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Reliability-aware simulation and validation for analog/mixed-signal circuits in sub-32nm CMOS

The Metal-Oxide-Semiconductor Field-Effect Transistor (MOSFET) is an integral part of the electronics technology of today and is used on a daily basis by billions of users worldwide through personal computers, phones and cars, among others. Due to its massive usage, the reliability of the MOSFET is a critical part of its development and research. This study focuses on the
effects of random variability on the MOSFET and the evolution over time. The Bias Temperature Instability (BTI) degradation mechanism and the Random Telegraph Noise (RTN) effect are the two main subjects covered in this thesis. Both are caused by electrical traps found in the MOSFET, and can generate mismatch from device to device that changes over time. The effects of BTI and RTN on the transistor are collectively called time-dependent mismatch or variability, to distinguish them from the time-zero mismatch effects caused by the fabrication process.

Two chips have been designed, fabricated and measured to investigate the effects of the time-dependent mismatch on transistors in an advanced 28nm CMOS technology. The first chip is a transistor array containing 54,432 nMOS and pMOS individually-selectable transistors of six different geometries. With this chip, we show that transistor arrays are very effective to characterize both timedependent and time-zero mismatch up to a high precision, or more specifically 3-sigma in our case. While this design provides access to each individual transistor within the array enabling several different measurements, the characterization of the RTN time constants remains a tedious and time-consuming task.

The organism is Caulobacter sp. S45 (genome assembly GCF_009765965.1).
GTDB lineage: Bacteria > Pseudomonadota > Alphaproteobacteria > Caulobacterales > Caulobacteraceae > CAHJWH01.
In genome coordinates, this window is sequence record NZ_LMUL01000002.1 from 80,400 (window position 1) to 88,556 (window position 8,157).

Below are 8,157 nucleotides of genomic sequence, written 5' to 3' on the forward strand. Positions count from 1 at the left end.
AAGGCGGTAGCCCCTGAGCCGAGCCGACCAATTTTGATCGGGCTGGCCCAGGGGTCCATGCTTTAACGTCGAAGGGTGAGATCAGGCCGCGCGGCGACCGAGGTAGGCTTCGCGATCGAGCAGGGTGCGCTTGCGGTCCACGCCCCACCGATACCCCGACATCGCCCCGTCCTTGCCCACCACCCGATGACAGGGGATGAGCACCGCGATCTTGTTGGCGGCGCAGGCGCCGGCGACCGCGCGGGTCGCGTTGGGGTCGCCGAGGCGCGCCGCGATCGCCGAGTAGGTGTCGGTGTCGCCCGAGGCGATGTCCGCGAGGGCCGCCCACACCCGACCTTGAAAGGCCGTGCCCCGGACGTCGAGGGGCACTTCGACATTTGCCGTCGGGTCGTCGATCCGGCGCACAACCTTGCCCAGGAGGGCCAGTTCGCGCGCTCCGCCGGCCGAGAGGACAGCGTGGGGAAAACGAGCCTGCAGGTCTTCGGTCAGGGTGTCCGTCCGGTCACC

The second test chip uses on-chip amplifiers, filters and digital blocks designed around the transistor array, to facilitate the extraction and the analysis of these time constants. Even thought the RTN amplitude is lost by the amplification into a digital signal, the temporal data are preserved. This trade-off has been made to enable real-time on-chip measurement and analysis of the RTN time constants.

Since a large part of this thesis focuses on the measurement of stochastic BTI and RTN effects using transistor arrays, three different measurement methods have been compared. The first method is the 2-point Measure-Stress-Measure (2-point MSM), the second is the Time-Dependent Defect Spectroscopy (TDDS) method, and the third is the fine-step Id-Vg method. When applied to transistor arrays, we show that the 2-point MSM method is the fastest while the TDDS method is the most accurate.

Finally, all the data collected through measurements have been used to study the area scaling effect of BTI and RTN, which is important for analog designs. By studying the compound Poisson-exponential distribution, which is used to model the measured data, methods are provided to estimate the impact of time-dependent mismatch on analog designs in simulations. This has been
demonstrated through the simulation of two cases: a ring oscillator and a flash analog-to-digital converter.

As discussed in the thesis, the impact of the time-dependent mismatch on analog integrated-circuit designs can be significant. It is therefore important to accurately characterize, model and predict the time-dependent mismatch in analog designs that use advanced CMOS technology nodes. 

Date:3 Sep 2013 →  29 Aug 2018
Keywords:Random Telegraph Noise, RTN, Bias Temperature Instability, BTI, Transistor mismatch, Time-dependent mismatch, Analog IC, Simulation, CMOS
Disciplines:Nanotechnology, Design theories and methods
Project type:PhD project